Design and features

The Surface Pro 7 is a minor refresh over the last-gen Surface Pro 6, with most of the changes coming from the internal hardware. Still, the Pro 7 has made the jump from Mini DisplayPort for the much more versatile USB-C port. This should make it much easier to connect your newer accessories, and it can still be used for external displays. Alongside USB-C, the Pro 7 holds onto USB-A, 3.5mm audio, Surface Connect, and a microSD card reader.

If you're making the jump from an older Surface Pro model (from the Pro 3 and newer), it appears as though Type Covers should work with the Pro 7. The older Type Covers don't yet have mention of the Pro 7 on the Microsoft Store listing, but the new Signature Type Cover released alongside the Pro 7 does say it's compatible with the older Pro models. This should save you a good chunk of money if you're upgrading.

One new feature that we're excited about is Wi-Fi 6 connectivity in the Pro 6, which will offer wireless speeds far beyond what we've become accustomed to with Wi-Fi 5. Both the Pro 6 and Pro 7 are available in Platinum and Black colors.

Display and inking

Nothing has really changed when it comes to the display. With both the Pro 6 and Pro 7 you're looking at a 12.3-inch touch display with boxy 3:2 aspect ratio, 2736x1824 resolution, and 267 PPI. Both Pro models are compatible with the Surface Dial for off-screen interactions, and both offer an exceptional inking experience with the Surface Pen. Expect 4,096 levels of pressure sensitivity and tilt support.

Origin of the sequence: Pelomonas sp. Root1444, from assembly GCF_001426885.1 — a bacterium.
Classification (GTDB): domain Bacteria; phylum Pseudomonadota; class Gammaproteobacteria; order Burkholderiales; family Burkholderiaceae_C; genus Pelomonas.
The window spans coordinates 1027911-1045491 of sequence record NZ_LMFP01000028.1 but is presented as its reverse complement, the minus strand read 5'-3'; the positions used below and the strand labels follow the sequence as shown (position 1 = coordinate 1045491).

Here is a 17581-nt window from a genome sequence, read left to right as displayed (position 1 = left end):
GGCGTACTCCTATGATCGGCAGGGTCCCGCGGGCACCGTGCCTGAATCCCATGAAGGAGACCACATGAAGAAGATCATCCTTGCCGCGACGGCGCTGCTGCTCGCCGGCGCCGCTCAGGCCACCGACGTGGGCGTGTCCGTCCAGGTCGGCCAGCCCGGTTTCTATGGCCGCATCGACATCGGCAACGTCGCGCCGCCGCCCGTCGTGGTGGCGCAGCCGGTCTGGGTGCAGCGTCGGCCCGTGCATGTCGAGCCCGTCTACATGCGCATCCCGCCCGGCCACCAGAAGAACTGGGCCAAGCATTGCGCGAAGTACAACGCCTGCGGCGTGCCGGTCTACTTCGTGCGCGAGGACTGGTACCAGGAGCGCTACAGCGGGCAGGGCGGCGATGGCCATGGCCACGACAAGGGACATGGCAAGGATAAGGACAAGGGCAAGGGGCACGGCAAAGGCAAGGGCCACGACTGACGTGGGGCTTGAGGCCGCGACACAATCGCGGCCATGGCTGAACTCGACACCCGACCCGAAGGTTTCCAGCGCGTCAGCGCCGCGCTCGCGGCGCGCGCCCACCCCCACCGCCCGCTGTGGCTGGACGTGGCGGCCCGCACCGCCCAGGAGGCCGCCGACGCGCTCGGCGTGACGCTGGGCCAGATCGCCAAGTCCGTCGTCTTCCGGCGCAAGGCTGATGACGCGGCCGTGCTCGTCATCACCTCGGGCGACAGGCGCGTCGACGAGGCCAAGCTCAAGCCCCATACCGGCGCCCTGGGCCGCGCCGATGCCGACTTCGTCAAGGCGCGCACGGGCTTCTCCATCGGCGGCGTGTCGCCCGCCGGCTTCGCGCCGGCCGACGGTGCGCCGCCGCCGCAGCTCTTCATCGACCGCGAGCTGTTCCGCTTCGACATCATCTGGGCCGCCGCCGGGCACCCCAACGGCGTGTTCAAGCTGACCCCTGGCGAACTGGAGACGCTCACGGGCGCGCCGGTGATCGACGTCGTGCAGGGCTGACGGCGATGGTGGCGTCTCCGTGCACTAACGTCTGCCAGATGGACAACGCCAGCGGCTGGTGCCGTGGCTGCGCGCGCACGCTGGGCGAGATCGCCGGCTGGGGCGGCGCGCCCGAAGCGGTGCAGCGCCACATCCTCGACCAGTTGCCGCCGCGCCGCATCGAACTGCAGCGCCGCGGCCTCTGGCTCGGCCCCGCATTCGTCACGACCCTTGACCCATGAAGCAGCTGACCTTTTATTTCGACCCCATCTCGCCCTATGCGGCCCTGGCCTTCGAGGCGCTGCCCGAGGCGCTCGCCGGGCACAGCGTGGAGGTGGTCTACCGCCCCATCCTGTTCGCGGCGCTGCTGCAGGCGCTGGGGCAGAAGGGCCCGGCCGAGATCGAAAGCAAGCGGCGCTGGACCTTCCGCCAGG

Performance and price

The Surface Pro 6 is available with 8th Gen Intel Core i5 and i7 "Kaby Lake R" CPUs. These are not the later 8th Gen "Whiskey Lake" CPUs, but they're nevertheless performers.

Geekbench 5 single-core scores for the Core i5-8250U hover around the 800 to 900 mark, while multi-core scores reach up to about 3,400. The Core i7-8550U again measures around the 900 single-core score, reaching up to about a 3,500 multi-core score. These CPUs can handle a relatively heavy workload, and they should be able to shred through any multitasking.

The Pro 7 has been refreshed with 10th Gen Intel Core "Ice Lake" CPUs with a 10nm architecture, and it's available with Core i3, Core i5, and Core i7 versions. To compare with Geekbench 5 tests, the Core i7-1065G7 begins around the 1,200 to 1,300 mark for a single-core score, while multi-core scores reach, in many cases, well above 4,000.